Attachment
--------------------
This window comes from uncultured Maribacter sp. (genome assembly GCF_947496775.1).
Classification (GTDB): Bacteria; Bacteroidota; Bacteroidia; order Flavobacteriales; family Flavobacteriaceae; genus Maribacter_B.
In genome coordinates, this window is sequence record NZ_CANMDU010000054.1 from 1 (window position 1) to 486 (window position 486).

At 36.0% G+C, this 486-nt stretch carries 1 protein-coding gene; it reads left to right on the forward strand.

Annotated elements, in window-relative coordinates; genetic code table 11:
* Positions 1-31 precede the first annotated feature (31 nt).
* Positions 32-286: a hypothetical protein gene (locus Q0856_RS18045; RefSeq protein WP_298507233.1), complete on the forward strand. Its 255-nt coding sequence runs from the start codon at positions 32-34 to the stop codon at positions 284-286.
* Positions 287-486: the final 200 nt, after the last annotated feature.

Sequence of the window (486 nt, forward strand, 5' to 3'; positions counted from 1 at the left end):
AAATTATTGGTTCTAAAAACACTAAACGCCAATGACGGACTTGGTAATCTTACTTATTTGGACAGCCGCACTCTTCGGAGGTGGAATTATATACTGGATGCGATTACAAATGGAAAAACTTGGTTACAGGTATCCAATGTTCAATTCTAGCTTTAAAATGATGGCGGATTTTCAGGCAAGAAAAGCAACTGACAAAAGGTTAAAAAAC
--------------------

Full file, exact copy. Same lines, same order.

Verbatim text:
This window comes from uncultured Maribacter sp. (genome assembly GCF_947496775.1).
Classification (GTDB): Bacteria; Bacteroidota; Bacteroidia; order Flavobacteriales; family Flavobacteriaceae; genus Maribacter_B.
In genome coordinates, this window is sequence record NZ_CANMDU010000054.1 from 1 (window position 1) to 486 (window position 486).

At 36.0% G+C, this 486-nt stretch carries 1 protein-coding gene; it reads left to right on the forward strand.

Annotated elements, in window-relative coordinates; genetic code table 11:
* Positions 1-31 precede the first annotated feature (31 nt).
* Positions 32-286: a hypothetical protein gene (locus Q0856_RS18045; RefSeq protein WP_298507233.1), complete on the forward strand. Its 255-nt coding sequence runs from the start codon at positions 32-34 to the stop codon at positions 284-286.
* Positions 287-486: the final 200 nt, after the last annotated feature.

Sequence of the window (486 nt, forward strand, 5' to 3'; positions counted from 1 at the left end):
AAATTATTGGTTCTAAAAACACTAAACGCCAATGACGGACTTGGTAATCTTACTTATTTGGACAGCCGCACTCTTCGGAGGTGGAATTATATACTGGATGCGATTACAAATGGAAAAACTTGGTTACAGGTATCCAATGTTCAATTCTAGCTTTAAAATGATGGCGGATTTTCAGGCAAGAAAAGCAACTGACAAAAGGTTAAAAAAC